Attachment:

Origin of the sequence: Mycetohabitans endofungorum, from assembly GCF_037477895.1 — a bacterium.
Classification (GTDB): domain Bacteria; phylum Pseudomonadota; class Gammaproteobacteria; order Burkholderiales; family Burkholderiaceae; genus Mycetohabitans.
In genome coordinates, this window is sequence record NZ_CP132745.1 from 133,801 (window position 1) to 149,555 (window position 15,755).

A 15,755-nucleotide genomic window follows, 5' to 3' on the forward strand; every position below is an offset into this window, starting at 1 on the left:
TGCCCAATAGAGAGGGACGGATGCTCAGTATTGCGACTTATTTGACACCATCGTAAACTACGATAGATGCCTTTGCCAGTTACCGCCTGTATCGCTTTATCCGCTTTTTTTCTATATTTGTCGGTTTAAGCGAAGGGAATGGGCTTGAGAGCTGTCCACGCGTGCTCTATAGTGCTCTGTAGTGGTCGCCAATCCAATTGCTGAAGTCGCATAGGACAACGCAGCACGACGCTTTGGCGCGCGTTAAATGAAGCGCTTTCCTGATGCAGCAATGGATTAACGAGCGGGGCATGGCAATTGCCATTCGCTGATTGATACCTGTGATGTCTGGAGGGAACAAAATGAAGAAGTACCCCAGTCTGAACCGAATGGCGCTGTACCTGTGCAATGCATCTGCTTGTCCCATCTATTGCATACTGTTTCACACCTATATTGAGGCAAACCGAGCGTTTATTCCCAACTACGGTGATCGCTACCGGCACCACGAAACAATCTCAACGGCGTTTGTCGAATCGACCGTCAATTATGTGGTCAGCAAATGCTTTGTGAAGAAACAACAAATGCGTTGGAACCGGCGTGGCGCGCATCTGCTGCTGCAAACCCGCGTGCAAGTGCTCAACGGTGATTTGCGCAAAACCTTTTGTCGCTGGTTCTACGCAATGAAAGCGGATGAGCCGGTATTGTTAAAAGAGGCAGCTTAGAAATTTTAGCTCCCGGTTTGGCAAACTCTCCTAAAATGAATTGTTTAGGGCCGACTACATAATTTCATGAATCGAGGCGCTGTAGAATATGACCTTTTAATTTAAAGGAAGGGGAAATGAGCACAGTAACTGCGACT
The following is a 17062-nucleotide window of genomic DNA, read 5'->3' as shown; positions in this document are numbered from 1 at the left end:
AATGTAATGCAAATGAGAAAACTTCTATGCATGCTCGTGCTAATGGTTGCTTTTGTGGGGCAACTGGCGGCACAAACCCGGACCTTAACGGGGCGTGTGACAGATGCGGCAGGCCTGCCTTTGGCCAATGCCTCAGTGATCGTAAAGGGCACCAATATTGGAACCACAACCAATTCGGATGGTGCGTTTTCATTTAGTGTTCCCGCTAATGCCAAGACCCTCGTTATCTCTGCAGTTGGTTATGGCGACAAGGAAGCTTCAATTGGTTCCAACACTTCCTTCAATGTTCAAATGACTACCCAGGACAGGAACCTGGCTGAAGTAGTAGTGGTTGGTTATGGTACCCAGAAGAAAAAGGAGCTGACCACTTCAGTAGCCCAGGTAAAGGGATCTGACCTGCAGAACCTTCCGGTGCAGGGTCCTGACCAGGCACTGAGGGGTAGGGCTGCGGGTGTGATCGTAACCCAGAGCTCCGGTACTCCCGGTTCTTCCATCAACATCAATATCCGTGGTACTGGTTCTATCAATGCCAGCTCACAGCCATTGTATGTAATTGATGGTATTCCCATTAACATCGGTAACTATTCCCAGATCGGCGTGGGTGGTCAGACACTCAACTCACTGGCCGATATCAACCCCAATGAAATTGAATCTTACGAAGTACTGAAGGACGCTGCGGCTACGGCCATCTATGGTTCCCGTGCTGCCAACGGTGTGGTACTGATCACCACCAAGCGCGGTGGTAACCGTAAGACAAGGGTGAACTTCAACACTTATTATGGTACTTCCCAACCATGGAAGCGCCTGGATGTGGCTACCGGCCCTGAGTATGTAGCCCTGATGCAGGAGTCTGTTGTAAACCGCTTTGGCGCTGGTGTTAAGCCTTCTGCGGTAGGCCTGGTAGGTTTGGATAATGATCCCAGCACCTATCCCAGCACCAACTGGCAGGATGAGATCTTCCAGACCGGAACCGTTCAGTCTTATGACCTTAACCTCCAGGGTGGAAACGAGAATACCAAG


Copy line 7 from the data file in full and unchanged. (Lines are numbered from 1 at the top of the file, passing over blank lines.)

AATGTAATGCAAATGAGAAAACTTCTATGCATGCTCGTGCTAATGGTTGCTTTTGTGGGGCAACTGGCGGCACAAACCCGGACCTTAACGGGGCGTGTGACAGATGCGGCAGGCCTGCCTTTGGCCAATGCCTCAGTGATCGTAAAGGGCACCAATATTGGAACCACAACCAATTCGGATGGTGCGTTTTCATTTAGTGTTCCCGCTAATGCCAAGACCCTCGTTATCTCTGCAGTTGGTTATGGCGACAAGGAAGCTTCAATTGGTTCCAACACTTCCTTCAATGTTCAAATGACTACCCAGGACAGGAACCTGGCTGAAGTAGTAGTGGTTGGTTATGGTACCCAGAAGAAAAAGGAGCTGACCACTTCAGTAGCCCAGGTAAAGGGATCTGACCTGCAGAACCTTCCGGTGCAGGGTCCTGACCAGGCACTGAGGGGTAGGGCTGCGGGTGTGATCGTAACCCAGAGCTCCGGTACTCCCGGTTCTTCCATCAACATCAATATCCGTGGTACTGGTTCTATCAATGCCAGCTCACAGCCATTGTATGTAATTGATGGTATTCCCATTAACATCGGTAACTATTCCCAGATCGGCGTGGGTGGTCAGACACTCAACTCACTGGCCGATATCAACCCCAATGAAATTGAATCTTACGAAGTACTGAAGGACGCTGCGGCTACGGCCATCTATGGTTCCCGTGCTGCCAACGGTGTGGTACTGATCACCACCAAGCGCGGTGGTAACCGTAAGACAAGGGTGAACTTCAACACTTATTATGGTACTTCCCAACCATGGAAGCGCCTGGATGTGGCTACCGGCCCTGAGTATGTAGCCCTGATGCAGGAGTCTGTTGTAAACCGCTTTGGCGCTGGTGTTAAGCCTTCTGCGGTAGGCCTGGTAGGTTTGGATAATGATCCCAGCACCTATCCCAGCACCAACTGGCAGGATGAGATCTTCCAGACCGGAACCGTTCAGTCTTATGACCTTAACCTCCAGGGTGGAAACGAGAATACCAAG